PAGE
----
If these inspection reports were like tests taken in a classroom, Crowe and Moss Adams would have received passing grades, while Marcum would have failed big time. Let’s take a look:
The latest audit inspection results for Crowe show the 11th-ranked public accounting firm by revenue bombed 27% of the audits reviewed in the most recent PCAOB inspection cycle, but the firm was less bad in its 2020 report card than it was in 2019’s.
PCAOB inspectors selected 15 audits to dissect and found problems in just four. That’s better than the results in Crowe’s 2019 inspection report, which revealed Crowe auditors failed half of the 14 audits inspected.
Of the four wayward audits in Crowe’s 2020 inspection report, three had deficiencies in both financial statement audits and the audit of internal control over financial reporting. Of the internal control audit failures, Crowe was dinged the most for not performing sufficient testing of the design and/or operating effectiveness of controls selected for testing. On the financial statement audit side, Crowe got called out for not sufficiently evaluating significant assumptions or data that the issuer used in developing an estimate.
Across the four botched audits, inspectors revealed that only two auditing standards weren’t followed correctly: AS 2501, Auditing Accounting Estimates, and AS 2201, An Audit of Internal Control Over Financial Reporting That Is Integrated with An Audit of Financial Statements.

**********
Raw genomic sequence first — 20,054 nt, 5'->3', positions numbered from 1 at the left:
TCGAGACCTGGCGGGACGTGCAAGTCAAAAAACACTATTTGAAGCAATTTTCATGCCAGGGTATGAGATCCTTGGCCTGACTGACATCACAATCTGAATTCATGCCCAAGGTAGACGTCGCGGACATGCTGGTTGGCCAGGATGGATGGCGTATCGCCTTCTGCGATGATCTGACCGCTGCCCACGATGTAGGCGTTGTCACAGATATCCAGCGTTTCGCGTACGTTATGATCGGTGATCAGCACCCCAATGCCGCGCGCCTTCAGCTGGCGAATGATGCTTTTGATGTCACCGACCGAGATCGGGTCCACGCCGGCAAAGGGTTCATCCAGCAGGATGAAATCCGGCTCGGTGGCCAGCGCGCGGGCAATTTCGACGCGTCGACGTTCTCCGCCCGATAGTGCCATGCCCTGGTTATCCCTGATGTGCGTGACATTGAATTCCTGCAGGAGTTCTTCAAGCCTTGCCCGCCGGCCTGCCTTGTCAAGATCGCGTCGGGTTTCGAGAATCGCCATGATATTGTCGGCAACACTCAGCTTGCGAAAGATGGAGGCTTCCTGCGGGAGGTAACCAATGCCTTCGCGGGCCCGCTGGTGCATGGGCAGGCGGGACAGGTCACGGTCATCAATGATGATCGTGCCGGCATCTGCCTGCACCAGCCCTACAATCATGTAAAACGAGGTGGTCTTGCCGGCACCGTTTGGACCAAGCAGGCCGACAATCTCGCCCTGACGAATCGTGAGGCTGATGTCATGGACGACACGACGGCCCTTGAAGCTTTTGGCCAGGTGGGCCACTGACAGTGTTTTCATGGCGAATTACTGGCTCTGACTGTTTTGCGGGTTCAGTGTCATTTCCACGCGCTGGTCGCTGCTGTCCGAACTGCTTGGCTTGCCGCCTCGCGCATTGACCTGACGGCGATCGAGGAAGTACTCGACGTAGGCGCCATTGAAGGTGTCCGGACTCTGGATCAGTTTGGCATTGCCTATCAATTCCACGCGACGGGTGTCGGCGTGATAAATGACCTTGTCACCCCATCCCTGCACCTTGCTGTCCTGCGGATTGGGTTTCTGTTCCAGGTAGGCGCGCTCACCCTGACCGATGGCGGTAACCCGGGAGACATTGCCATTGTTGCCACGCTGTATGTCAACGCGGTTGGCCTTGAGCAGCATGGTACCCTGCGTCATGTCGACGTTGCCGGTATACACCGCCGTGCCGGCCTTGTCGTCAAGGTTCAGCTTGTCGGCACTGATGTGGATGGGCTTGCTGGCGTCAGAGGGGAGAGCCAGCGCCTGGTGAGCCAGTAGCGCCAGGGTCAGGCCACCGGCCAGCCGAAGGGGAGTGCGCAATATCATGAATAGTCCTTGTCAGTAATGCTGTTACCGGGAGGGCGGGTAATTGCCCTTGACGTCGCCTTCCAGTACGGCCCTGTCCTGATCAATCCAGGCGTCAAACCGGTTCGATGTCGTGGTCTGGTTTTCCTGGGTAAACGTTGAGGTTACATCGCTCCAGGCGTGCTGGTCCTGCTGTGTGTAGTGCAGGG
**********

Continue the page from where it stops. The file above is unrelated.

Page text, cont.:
After looking at the results of Moss Adams’s last three PCAOB inspection reports, you can conclude that auditors at the 12th-ranked public accounting firm are consistent with how many audits they screw up. In the 12 audits inspected in 2020, 11 in 2019, and 10 in 2018, Moss Adams failed three audits in each of those three years. But as the PCAOB has selected one more audit to inspect in each of those years, Moss Adams’s error rate has gotten better: 30% in 2018, 27% in 2019, and 25% in 2020.
In Moss Adams’s latest report, inspectors found errors with the audit of ICFR in only one of the three botched audits, while all three exhibited problems with the financial statement audit. The most erroneous part of the financial statement audit was auditors not performing sufficient testing related to an account or significant portion of an account or to address an identified risk. Issuer A was the most problematic for Moss Adams auditors as inspectors identified multiple deficiencies in the financial statement and ICFR audits related to revenue, accounts receivable, and inventory. For example, mistakes made under inventory included:
The issuer performed cycle counts of inventory held at certain locations. The following deficiencies were identified:
- The firm did not identify and test any controls over the issuer’s monitoring of its cycle-count program. (AS 2201.39)
- The firm selected for testing certain cycle-count controls that it assessed as having a higher risk of failure. To test the design and operating effectiveness of these controls, the firm selected a sample of cycle counts. The firm observed a small number of these counts and, for certain of the remaining counts, inquired of the issuer’s personnel and inspected cycle-count documentation. The firm’s procedures for the unobserved counts did not provide sufficient appropriate audit evidence given the assessed higher risk associated with these controls. (AS 2201.46)
- The firm did not perform any substantive procedures to test the existence of inventory held at certain of these locations. (AS 2301.08)
The firm selected for testing a control that consisted of the issuer’s review and approval of the reserve for excess and obsolete inventory. The firm did not identify and test any controls over the accuracy and completeness of the reports that the issuer used in the operation of this control. (AS 2201.39)